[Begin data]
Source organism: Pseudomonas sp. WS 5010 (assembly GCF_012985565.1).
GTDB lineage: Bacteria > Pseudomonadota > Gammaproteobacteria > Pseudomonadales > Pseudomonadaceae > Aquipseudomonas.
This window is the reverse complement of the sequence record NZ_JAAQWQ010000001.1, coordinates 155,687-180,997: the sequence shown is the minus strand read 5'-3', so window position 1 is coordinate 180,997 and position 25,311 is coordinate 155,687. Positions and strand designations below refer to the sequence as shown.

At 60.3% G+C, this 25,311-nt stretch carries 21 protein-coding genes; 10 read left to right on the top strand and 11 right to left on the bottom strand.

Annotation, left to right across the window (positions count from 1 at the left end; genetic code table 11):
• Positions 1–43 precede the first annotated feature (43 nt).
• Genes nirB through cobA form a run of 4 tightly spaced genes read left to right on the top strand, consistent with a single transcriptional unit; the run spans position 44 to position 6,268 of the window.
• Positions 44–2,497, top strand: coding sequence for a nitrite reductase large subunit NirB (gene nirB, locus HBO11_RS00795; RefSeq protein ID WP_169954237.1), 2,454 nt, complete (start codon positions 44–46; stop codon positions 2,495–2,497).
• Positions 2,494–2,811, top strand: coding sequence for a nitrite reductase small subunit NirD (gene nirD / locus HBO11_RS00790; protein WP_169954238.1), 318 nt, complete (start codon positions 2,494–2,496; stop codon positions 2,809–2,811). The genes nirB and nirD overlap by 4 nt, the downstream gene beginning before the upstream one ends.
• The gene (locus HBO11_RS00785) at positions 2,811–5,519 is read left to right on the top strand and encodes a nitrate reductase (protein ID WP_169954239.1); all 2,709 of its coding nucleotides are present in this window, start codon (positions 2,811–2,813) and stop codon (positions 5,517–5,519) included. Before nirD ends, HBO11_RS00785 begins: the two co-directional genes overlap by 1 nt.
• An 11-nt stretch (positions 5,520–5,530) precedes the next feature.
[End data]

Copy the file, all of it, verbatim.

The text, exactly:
Source organism: Pseudomonas sp. WS 5010 (assembly GCF_012985565.1).
GTDB lineage: Bacteria > Pseudomonadota > Gammaproteobacteria > Pseudomonadales > Pseudomonadaceae > Aquipseudomonas.
This window is the reverse complement of the sequence record NZ_JAAQWQ010000001.1, coordinates 155,687-180,997: the sequence shown is the minus strand read 5'-3', so window position 1 is coordinate 180,997 and position 25,311 is coordinate 155,687. Positions and strand designations below refer to the sequence as shown.

At 60.3% G+C, this 25,311-nt stretch carries 21 protein-coding genes; 10 read left to right on the top strand and 11 right to left on the bottom strand.

Annotation, left to right across the window (positions count from 1 at the left end; genetic code table 11):
• Positions 1–43 precede the first annotated feature (43 nt).
• Genes nirB through cobA form a run of 4 tightly spaced genes read left to right on the top strand, consistent with a single transcriptional unit; the run spans position 44 to position 6,268 of the window.
• Positions 44–2,497, top strand: coding sequence for a nitrite reductase large subunit NirB (gene nirB, locus HBO11_RS00795; RefSeq protein ID WP_169954237.1), 2,454 nt, complete (start codon positions 44–46; stop codon positions 2,495–2,497).
• Positions 2,494–2,811, top strand: coding sequence for a nitrite reductase small subunit NirD (gene nirD / locus HBO11_RS00790; protein WP_169954238.1), 318 nt, complete (start codon positions 2,494–2,496; stop codon positions 2,809–2,811). The genes nirB and nirD overlap by 4 nt, the downstream gene beginning before the upstream one ends.
• The gene (locus HBO11_RS00785) at positions 2,811–5,519 is read left to right on the top strand and encodes a nitrate reductase (protein ID WP_169954239.1); all 2,709 of its coding nucleotides are present in this window, start codon (positions 2,811–2,813) and stop codon (positions 5,517–5,519) included. Before nirD ends, HBO11_RS00785 begins: the two co-directional genes overlap by 1 nt.
• An 11-nt stretch (positions 5,520–5,530) precedes the next feature.